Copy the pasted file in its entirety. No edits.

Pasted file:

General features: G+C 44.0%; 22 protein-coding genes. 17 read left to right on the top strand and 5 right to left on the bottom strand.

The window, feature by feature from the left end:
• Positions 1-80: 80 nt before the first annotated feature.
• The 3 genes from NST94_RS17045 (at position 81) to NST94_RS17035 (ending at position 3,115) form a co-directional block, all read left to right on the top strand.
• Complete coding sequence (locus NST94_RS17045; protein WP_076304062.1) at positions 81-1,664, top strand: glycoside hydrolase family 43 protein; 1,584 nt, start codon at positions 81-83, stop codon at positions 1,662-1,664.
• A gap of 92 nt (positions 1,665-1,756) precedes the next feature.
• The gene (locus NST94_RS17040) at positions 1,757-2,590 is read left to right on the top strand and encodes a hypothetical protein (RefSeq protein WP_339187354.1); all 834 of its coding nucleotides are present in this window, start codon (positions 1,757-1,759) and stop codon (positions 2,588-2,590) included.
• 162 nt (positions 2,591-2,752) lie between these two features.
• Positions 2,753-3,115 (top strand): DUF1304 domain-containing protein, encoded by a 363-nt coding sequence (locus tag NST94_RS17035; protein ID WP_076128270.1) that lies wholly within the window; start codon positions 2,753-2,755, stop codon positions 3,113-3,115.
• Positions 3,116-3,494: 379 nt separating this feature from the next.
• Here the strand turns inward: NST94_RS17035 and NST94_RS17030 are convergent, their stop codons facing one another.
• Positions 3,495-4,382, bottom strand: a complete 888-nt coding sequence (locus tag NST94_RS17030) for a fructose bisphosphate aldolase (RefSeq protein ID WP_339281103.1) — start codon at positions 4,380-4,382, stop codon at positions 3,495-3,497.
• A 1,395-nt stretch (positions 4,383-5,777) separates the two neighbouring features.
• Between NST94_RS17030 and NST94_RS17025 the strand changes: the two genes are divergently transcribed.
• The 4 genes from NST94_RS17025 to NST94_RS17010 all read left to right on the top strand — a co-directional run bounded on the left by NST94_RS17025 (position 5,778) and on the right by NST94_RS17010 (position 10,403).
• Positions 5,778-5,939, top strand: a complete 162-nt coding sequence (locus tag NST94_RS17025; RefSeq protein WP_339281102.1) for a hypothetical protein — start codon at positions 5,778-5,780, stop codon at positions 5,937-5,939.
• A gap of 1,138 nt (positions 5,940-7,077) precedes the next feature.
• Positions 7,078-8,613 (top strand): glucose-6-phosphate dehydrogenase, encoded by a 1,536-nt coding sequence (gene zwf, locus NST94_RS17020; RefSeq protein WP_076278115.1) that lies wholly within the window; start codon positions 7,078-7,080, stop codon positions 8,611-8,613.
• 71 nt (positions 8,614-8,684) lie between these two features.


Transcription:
General features: G+C 44.0%; 22 protein-coding genes. 17 read left to right on the top strand and 5 right to left on the bottom strand.

The window, feature by feature from the left end:
• Positions 1-80: 80 nt before the first annotated feature.
• The 3 genes from NST94_RS17045 (at position 81) to NST94_RS17035 (ending at position 3,115) form a co-directional block, all read left to right on the top strand.
• Complete coding sequence (locus NST94_RS17045; protein WP_076304062.1) at positions 81-1,664, top strand: glycoside hydrolase family 43 protein; 1,584 nt, start codon at positions 81-83, stop codon at positions 1,662-1,664.
• A gap of 92 nt (positions 1,665-1,756) precedes the next feature.
• The gene (locus NST94_RS17040) at positions 1,757-2,590 is read left to right on the top strand and encodes a hypothetical protein (RefSeq protein WP_339187354.1); all 834 of its coding nucleotides are present in this window, start codon (positions 1,757-1,759) and stop codon (positions 2,588-2,590) included.
• 162 nt (positions 2,591-2,752) lie between these two features.
• Positions 2,753-3,115 (top strand): DUF1304 domain-containing protein, encoded by a 363-nt coding sequence (locus tag NST94_RS17035; protein ID WP_076128270.1) that lies wholly within the window; start codon positions 2,753-2,755, stop codon positions 3,113-3,115.
• Positions 3,116-3,494: 379 nt separating this feature from the next.
• Here the strand turns inward: NST94_RS17035 and NST94_RS17030 are convergent, their stop codons facing one another.
• Positions 3,495-4,382, bottom strand: a complete 888-nt coding sequence (locus tag NST94_RS17030) for a fructose bisphosphate aldolase (RefSeq protein ID WP_339281103.1) — start codon at positions 4,380-4,382, stop codon at positions 3,495-3,497.
• A 1,395-nt stretch (positions 4,383-5,777) separates the two neighbouring features.
• Between NST94_RS17030 and NST94_RS17025 the strand changes: the two genes are divergently transcribed.
• The 4 genes from NST94_RS17025 to NST94_RS17010 all read left to right on the top strand — a co-directional run bounded on the left by NST94_RS17025 (position 5,778) and on the right by NST94_RS17010 (position 10,403).
• Positions 5,778-5,939, top strand: a complete 162-nt coding sequence (locus tag NST94_RS17025; RefSeq protein WP_339281102.1) for a hypothetical protein — start codon at positions 5,778-5,780, stop codon at positions 5,937-5,939.
• A gap of 1,138 nt (positions 5,940-7,077) precedes the next feature.
• Positions 7,078-8,613 (top strand): glucose-6-phosphate dehydrogenase, encoded by a 1,536-nt coding sequence (gene zwf, locus NST94_RS17020; RefSeq protein WP_076278115.1) that lies wholly within the window; start codon positions 7,078-7,080, stop codon positions 8,611-8,613.
• 71 nt (positions 8,614-8,684) lie between these two features.